Firing

There’s danger in every aspect of firing, from WARN Act layoffs and exit interviews to constructive discharge and more.

Learn how to fire an employee and sidestep wrongful termination lawsuits, with battle-tested firing procedures, and employment termination letters. At last, you can fire at will!

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Before firing anyone, ask yourself the following questions to gauge whether you could defend yourself in a wrongful discharge suit.
Employees who elect to continue their health insurance coverage after a work separation get to maintain that coverage even if the employer switches plans.
If an employee alleges she lost her job during a reduction in force because of discrimination or retaliation, counter that claim by showing there were real economic reasons for letting her go.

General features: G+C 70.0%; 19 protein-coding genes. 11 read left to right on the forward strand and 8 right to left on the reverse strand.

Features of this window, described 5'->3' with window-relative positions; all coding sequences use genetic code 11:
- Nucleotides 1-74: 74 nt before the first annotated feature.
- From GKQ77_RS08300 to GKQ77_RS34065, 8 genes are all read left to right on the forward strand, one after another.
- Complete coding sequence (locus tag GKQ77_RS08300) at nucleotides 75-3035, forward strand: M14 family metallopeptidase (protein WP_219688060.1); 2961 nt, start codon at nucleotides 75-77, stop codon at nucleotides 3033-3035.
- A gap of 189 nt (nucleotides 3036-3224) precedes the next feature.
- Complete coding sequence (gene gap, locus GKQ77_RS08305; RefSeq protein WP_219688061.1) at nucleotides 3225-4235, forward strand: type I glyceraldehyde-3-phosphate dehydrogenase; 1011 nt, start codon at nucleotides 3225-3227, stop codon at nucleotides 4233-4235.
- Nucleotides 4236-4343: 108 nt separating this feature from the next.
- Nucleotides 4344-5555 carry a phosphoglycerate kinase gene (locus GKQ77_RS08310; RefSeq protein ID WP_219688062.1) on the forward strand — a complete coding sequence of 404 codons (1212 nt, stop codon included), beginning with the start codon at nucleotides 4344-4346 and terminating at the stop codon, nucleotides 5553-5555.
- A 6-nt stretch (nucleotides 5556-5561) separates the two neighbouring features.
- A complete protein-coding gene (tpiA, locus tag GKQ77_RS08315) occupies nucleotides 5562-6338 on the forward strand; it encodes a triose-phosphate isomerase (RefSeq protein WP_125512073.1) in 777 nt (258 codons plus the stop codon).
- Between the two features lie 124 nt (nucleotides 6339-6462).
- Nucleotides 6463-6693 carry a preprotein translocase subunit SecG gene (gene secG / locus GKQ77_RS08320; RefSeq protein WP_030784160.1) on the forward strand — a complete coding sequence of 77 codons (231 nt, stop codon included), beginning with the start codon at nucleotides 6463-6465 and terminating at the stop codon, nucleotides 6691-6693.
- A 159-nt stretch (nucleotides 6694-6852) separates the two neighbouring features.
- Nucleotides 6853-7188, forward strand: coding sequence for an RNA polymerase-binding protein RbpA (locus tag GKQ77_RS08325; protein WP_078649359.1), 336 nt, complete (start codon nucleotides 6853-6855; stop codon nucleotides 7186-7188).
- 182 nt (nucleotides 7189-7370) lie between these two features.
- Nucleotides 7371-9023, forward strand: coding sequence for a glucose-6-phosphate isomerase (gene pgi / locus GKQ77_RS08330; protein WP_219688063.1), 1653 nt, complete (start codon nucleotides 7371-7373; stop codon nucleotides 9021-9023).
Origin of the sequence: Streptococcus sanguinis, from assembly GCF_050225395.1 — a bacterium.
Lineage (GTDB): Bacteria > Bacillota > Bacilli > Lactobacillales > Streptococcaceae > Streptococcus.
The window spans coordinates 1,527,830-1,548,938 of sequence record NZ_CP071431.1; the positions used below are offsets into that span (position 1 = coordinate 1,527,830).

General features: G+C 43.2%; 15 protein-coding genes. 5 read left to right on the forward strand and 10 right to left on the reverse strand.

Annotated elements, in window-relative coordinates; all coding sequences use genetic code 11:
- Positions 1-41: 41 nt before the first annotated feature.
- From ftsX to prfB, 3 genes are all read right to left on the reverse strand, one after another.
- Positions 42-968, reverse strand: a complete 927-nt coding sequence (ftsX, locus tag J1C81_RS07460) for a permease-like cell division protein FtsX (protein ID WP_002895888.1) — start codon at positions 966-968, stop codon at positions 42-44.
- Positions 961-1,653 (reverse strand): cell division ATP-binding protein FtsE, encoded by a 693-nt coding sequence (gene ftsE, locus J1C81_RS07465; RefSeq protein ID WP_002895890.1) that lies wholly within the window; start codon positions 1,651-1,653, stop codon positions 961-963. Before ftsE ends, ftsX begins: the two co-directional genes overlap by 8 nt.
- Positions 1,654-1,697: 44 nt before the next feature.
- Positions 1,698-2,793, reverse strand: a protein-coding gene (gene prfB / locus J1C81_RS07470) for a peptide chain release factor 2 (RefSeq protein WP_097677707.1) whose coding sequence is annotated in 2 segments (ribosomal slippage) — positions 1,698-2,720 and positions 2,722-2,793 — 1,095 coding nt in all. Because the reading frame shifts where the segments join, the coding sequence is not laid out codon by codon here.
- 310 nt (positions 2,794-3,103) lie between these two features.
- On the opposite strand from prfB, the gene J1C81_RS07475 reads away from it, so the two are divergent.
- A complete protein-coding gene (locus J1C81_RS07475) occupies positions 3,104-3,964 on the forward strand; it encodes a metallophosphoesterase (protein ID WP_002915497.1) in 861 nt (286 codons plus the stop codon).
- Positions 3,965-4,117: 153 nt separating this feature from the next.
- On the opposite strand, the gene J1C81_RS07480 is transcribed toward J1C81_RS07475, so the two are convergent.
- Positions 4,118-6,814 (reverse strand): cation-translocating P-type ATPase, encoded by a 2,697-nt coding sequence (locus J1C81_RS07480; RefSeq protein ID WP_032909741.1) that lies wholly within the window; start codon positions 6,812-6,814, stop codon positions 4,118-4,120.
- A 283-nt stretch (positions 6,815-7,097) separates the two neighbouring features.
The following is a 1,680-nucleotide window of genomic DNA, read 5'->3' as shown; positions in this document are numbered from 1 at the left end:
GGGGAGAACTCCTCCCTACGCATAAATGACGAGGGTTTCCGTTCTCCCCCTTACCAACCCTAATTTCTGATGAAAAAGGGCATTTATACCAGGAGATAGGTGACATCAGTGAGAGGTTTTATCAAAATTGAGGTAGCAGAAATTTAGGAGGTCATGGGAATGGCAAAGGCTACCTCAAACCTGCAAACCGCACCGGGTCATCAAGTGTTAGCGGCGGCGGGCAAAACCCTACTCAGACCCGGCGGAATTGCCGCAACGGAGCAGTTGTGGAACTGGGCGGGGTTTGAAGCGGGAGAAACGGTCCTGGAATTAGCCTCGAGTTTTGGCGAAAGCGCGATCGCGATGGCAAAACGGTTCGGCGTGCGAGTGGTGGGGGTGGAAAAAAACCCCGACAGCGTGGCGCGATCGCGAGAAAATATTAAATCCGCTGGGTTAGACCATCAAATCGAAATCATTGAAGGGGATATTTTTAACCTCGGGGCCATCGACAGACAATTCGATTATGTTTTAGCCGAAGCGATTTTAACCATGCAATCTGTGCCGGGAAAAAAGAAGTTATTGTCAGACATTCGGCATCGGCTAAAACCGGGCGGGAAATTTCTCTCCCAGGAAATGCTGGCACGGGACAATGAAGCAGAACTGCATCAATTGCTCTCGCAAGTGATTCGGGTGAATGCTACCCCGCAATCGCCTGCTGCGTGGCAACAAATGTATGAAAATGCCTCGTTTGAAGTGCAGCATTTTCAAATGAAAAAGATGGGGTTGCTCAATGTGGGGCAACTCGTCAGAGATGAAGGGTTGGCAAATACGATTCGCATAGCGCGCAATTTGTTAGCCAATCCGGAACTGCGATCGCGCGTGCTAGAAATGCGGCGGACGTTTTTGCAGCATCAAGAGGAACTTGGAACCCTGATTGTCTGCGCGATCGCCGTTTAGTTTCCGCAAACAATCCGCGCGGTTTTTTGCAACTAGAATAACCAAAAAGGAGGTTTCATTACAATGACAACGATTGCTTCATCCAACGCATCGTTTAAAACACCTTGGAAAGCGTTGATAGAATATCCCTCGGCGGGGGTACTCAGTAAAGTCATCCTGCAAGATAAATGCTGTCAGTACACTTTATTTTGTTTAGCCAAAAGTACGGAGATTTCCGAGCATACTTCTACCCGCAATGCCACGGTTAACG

Employers have the right to contest a former employee’s eligibility for unemployment benefits. Talk it over with your attorney first.
Workers don’t give up their First Amendment rights when they take a government job. But that doesn’t mean that they can say anything, anywhere.
It should be item No. 1 on the termination checklist.
Under Minnesota’s unemployment compensation rules, an employee’s single incident of misconduct can be grounds for discharge—and can keep the employee from collecting benefits if it was a serious violation.
Two former Wells Fargo employees who didn’t cheat in the bank’s ill-conceived incentive scheme to drive new business have filed a $2.6 million class-action lawsuit.
When deciding who stays and who goes during a reduction in force, use as many objective criteria as possible.
Employees who take FMLA leave are entitled to return to their old jobs or equivalent ones. But what if you learn during an employee’s time out on FMLA leave that she wasn’t everything you believed her to be?
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